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How NOT to Tell Your Spouse About FI

by Charles

Relationships. Couples grow together, learn together, and build a life together. Sometimes they learn of a great new idea and what do they want to do next?  Share it with your person. In my case I wanted to share this great new idea of financial independence with HerFI. Well if the title didn’t clue you in, this is my guide on what NOT to do.

The Backstory

I work as an Electrical Engineer. Most of my days are in front of a computer screen, 4 screens to be exact. I work with a lot of data and sometimes this equates to doing some slightly monotonous tasks. These tasks don’t always require a lot of brain power, just lots of eye power. So, this is a perfect time to fire (pun not intended…I promise) up some podcasts.

The podcast episode I listened to that day brushed over three areas that will enable one to achieve FI.

  1. Save more!
  2. Reduce spending
  3. Make more money

At the time, I was focusing in on #2. I thought if I cut out wasteful spending it would put my savings in the fast lane. The gears started turning thinking of all the possible ways we could cut costs. I can’t wait to get home!

Honey I’m Home!

I pull up into the driveway. Had an extra pep in my step that day. Reaching out my hand, turn the door handle, open the door and see HerFI sitting on the couch enjoying one of her favorite criminal shows. My mouth opens and the words start dancing off my tongue, hmm…what could go wrong?

Guess what babe? I want to cancel our Cable, Netflix, and Hulu! If we cut the cord we can save all this extra money and then we can retire in 10 years! Woohoo!”

HerFI’s thumb slowly hovers over the remote to pause the show.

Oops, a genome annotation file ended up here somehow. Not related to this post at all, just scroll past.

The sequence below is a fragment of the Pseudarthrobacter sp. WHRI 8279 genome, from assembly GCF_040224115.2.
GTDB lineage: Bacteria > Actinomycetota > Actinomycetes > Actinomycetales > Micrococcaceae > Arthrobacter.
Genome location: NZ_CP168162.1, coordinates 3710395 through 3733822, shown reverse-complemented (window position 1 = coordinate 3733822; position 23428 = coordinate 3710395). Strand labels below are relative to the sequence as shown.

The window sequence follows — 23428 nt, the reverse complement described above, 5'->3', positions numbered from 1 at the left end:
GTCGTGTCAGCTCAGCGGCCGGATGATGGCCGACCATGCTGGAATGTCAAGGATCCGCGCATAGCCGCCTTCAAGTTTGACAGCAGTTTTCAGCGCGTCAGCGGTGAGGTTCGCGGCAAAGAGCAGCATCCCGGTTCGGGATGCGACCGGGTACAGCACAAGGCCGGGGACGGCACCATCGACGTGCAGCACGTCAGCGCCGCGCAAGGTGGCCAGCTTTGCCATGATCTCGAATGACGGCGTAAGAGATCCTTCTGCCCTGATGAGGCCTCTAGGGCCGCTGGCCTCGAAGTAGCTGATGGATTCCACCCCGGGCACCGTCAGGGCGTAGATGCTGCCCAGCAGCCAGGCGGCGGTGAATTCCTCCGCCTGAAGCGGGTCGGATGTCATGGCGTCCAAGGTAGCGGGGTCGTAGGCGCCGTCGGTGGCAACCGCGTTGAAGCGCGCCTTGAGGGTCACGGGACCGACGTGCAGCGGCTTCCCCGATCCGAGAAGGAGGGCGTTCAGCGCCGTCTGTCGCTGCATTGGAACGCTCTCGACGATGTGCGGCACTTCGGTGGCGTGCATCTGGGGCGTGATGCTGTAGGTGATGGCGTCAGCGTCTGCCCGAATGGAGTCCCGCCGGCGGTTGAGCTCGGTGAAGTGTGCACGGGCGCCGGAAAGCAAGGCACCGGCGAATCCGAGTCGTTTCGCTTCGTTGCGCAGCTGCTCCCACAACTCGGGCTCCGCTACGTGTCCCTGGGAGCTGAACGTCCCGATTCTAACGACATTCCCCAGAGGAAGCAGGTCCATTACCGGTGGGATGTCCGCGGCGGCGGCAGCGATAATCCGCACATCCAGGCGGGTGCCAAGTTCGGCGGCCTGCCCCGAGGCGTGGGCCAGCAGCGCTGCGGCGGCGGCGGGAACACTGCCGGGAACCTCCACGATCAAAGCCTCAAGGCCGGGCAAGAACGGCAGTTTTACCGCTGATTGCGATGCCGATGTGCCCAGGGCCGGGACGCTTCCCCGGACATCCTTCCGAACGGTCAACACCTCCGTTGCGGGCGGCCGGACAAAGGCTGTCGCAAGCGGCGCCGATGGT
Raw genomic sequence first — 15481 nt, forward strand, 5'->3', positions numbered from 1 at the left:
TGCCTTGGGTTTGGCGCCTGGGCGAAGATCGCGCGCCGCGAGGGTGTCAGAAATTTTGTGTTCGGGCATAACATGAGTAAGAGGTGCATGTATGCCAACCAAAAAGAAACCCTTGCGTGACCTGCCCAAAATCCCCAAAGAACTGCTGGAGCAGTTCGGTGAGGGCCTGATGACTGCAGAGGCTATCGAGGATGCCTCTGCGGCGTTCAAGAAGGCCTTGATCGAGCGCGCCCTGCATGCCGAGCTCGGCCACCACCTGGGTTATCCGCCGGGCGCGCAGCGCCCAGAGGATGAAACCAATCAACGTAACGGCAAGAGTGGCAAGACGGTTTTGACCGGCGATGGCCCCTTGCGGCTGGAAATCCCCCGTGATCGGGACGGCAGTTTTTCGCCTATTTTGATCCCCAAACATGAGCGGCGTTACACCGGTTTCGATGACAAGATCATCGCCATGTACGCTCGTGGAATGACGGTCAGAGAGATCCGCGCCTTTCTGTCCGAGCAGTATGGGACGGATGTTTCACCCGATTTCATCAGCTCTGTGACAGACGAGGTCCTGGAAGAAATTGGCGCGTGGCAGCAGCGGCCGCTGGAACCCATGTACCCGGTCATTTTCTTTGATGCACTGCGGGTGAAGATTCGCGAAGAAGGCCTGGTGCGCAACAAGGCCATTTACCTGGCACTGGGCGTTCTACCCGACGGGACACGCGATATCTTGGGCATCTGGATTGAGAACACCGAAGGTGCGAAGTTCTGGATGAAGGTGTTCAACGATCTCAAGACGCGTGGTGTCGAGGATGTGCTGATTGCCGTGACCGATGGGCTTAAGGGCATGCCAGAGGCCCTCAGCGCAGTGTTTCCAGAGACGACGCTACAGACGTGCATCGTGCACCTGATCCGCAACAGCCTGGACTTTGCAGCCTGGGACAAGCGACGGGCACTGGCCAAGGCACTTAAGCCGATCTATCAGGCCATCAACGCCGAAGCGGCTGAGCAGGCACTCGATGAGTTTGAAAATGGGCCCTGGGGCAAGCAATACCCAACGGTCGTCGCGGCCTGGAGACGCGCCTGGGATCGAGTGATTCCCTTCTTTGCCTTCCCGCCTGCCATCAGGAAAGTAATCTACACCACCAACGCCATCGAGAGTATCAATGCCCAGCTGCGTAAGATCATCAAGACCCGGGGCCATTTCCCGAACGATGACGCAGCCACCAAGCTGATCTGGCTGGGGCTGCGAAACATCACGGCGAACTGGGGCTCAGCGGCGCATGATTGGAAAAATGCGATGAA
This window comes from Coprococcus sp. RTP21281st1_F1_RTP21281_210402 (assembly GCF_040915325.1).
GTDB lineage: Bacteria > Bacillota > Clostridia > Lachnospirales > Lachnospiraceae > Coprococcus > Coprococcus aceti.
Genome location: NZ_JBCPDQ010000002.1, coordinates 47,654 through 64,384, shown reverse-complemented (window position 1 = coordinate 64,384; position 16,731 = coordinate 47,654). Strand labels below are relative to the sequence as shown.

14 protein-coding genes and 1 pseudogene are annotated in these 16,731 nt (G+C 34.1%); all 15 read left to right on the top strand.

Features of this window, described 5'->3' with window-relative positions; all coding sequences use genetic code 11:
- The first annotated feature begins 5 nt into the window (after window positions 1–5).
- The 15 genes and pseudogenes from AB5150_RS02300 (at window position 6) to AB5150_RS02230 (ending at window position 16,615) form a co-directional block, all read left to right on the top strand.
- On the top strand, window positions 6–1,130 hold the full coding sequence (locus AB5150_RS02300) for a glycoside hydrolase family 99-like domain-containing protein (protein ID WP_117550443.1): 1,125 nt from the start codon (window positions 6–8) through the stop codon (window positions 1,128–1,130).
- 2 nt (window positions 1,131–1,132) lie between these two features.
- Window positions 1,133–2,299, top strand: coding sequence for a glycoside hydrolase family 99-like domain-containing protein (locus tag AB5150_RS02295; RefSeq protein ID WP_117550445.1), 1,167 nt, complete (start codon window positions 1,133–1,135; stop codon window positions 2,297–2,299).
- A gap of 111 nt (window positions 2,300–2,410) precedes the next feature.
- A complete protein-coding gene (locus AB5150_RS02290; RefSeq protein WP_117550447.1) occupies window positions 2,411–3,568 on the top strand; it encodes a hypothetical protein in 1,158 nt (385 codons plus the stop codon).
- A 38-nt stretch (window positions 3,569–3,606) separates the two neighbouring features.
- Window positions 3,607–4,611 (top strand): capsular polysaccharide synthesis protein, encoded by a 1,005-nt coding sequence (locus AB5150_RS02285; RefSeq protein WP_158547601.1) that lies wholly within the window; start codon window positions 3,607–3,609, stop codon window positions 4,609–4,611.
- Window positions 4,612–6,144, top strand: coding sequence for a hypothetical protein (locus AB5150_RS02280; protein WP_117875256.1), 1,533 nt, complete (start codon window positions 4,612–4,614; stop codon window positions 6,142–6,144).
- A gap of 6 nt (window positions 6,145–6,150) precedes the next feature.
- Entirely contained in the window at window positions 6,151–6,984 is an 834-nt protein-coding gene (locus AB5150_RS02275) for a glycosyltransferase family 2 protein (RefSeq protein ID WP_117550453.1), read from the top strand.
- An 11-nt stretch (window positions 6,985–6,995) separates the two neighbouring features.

HerFI: “Um…no.”

The image of her starting to mix the mortar for a soon to be solid brick wall was evident. 

I kept pushing her and pushing her, backpedaling into my own grave.

Before I knew it, all hope was lost.

Lesson 1: Do NOT force ideas onto others

I got ahead of myself. Instead of saying we should cancel this and that, I could have described the reasoning for reducing spending to increase our savings. The egg comes before the chicken in this case.

  • Start the conversation – focus on them, find out their dreams/needs/wants.
  • Talk about the future – knowing where we each wanted to be in the future, allowed us to establish commonalities.
  • Establish goals – commonalities became goals, but not just individual goals. Co-goals where each is accountable for the other.

Lesson 2: Do NOT make statements or assumptions

I assumed what HerFI cared about or wanted to spend money on. Assumed we would want the same thing. I also made statements such as: “We are going to stop going out.” Not only did this sound like I was cutting all the strings to fun, I was also no longer going out with HerFI. Causing a serious and valid concern on her part.

  • Make suggestions- Instead of stating that we were no longer going out. I could have said that I did not think buying a night of drinks was in my budget (as we keep separate budgets) and make a suggestion for a group hike with friends or movie night in as a replacement.
  • Be open to change for yourself- While I was expecting a huge change in mindset from HerFI, I needed to be just as open for change in my new-found mindset so we could set compromises.

Lesson 3: Do NOT guilt trip

The oh-so-easy pitfall. I think it strengthens my argument, gives it validity. Just, don’t, do it. EVER!